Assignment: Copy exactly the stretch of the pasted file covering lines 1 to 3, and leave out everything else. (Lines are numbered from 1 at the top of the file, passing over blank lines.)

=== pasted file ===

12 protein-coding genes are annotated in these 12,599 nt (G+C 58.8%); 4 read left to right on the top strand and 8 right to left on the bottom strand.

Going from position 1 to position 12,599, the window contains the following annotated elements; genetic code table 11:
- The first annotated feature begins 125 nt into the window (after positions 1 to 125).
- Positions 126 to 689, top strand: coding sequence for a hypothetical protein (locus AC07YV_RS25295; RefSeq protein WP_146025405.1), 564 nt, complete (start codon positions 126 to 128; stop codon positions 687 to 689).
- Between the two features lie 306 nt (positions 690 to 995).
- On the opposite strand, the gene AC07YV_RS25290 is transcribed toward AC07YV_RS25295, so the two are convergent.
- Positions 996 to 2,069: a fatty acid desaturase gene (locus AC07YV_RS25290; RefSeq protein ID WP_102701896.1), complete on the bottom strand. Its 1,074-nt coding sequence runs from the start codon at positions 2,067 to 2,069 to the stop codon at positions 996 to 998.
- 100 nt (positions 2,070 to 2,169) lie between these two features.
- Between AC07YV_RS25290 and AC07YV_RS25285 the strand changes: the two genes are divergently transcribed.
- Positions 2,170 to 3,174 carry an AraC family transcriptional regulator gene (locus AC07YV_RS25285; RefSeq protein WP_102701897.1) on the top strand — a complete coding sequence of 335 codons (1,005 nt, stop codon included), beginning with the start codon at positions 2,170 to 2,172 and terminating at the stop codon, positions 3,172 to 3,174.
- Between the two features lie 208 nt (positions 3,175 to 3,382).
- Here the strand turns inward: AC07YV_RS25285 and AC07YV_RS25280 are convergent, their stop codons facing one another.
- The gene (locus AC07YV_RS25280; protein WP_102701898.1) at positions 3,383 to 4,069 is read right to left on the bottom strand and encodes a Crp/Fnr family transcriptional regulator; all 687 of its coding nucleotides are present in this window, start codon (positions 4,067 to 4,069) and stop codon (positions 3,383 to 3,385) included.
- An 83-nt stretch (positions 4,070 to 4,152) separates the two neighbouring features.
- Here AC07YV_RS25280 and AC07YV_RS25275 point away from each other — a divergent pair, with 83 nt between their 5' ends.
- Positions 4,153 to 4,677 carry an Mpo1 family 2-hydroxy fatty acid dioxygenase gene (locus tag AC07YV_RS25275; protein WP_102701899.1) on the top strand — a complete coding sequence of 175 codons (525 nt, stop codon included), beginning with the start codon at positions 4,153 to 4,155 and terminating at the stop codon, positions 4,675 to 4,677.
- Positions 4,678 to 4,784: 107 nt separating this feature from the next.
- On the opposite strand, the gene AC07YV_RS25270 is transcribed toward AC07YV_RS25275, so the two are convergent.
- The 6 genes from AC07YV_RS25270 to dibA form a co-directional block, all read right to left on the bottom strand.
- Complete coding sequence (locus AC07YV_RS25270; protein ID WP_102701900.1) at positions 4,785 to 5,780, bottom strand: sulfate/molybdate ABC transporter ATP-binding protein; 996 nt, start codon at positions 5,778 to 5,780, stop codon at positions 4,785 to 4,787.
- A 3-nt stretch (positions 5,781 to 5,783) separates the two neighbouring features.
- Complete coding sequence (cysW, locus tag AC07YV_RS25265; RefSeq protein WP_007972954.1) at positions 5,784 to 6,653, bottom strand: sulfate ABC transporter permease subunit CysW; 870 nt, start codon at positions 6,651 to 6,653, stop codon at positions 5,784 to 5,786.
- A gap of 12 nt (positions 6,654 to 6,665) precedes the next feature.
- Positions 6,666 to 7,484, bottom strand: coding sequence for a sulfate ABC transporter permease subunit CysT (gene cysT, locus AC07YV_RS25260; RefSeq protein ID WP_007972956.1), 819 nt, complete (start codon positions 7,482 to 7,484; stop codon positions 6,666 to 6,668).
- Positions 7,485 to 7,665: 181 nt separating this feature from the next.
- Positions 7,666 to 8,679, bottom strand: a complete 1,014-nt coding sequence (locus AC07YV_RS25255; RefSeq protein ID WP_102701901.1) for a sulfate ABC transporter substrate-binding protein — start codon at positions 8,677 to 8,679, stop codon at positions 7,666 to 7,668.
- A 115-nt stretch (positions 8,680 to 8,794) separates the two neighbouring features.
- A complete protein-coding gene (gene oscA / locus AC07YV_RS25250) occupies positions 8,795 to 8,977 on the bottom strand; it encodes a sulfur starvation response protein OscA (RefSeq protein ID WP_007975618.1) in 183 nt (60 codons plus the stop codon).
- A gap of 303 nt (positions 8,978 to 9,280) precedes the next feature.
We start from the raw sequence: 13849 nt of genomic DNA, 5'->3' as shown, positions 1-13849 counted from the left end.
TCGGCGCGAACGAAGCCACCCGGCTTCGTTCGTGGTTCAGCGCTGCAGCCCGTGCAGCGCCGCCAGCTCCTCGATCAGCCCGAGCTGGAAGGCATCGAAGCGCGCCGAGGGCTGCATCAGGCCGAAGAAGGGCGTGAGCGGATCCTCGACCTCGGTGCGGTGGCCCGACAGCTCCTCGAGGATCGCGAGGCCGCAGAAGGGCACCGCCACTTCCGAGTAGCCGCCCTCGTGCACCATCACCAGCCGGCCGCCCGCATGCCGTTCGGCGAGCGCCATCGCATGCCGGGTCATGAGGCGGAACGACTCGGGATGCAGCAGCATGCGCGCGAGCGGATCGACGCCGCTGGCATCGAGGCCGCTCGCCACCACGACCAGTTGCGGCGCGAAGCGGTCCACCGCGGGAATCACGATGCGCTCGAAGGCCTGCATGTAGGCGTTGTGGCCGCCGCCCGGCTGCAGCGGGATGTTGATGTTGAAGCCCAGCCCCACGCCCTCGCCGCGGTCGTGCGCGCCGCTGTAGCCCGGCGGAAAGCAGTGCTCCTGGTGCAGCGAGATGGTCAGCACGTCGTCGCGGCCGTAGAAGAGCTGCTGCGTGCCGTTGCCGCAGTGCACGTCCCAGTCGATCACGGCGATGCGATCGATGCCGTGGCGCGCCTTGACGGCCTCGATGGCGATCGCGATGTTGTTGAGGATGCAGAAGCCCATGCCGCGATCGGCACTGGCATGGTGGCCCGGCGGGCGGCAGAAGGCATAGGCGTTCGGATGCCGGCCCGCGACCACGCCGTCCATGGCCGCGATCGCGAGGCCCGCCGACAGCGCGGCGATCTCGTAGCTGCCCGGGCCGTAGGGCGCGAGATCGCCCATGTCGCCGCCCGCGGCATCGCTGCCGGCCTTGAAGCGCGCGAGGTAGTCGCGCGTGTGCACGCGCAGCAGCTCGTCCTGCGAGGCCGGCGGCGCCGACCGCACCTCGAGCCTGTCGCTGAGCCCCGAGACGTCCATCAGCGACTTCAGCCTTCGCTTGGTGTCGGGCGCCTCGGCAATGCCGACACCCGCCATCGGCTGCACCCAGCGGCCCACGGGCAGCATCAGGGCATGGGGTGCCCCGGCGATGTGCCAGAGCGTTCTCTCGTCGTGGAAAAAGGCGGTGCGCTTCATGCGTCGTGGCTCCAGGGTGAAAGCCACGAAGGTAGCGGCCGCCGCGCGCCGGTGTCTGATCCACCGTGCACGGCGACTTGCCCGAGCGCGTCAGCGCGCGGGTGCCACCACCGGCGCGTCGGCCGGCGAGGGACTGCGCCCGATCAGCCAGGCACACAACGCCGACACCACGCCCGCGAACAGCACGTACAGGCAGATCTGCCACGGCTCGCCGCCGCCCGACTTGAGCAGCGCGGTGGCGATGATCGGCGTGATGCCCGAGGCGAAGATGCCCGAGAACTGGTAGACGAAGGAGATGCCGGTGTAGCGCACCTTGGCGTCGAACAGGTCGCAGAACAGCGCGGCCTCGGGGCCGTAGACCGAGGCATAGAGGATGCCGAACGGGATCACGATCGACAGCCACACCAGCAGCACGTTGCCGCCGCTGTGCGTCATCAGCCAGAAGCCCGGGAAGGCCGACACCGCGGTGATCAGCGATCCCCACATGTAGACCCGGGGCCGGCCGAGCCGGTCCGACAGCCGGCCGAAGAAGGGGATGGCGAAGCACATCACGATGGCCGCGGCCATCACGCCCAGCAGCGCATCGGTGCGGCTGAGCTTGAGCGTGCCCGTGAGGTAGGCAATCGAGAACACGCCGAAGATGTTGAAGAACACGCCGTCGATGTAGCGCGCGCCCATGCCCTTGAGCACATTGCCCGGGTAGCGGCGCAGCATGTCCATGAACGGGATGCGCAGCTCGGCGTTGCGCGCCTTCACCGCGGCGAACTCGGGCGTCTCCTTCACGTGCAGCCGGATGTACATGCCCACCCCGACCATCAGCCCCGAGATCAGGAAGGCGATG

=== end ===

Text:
12 protein-coding genes are annotated in these 12,599 nt (G+C 58.8%); 4 read left to right on the top strand and 8 right to left on the bottom strand.

Going from position 1 to position 12,599, the window contains the following annotated elements; genetic code table 11:
- The first annotated feature begins 125 nt into the window (after positions 1 to 125).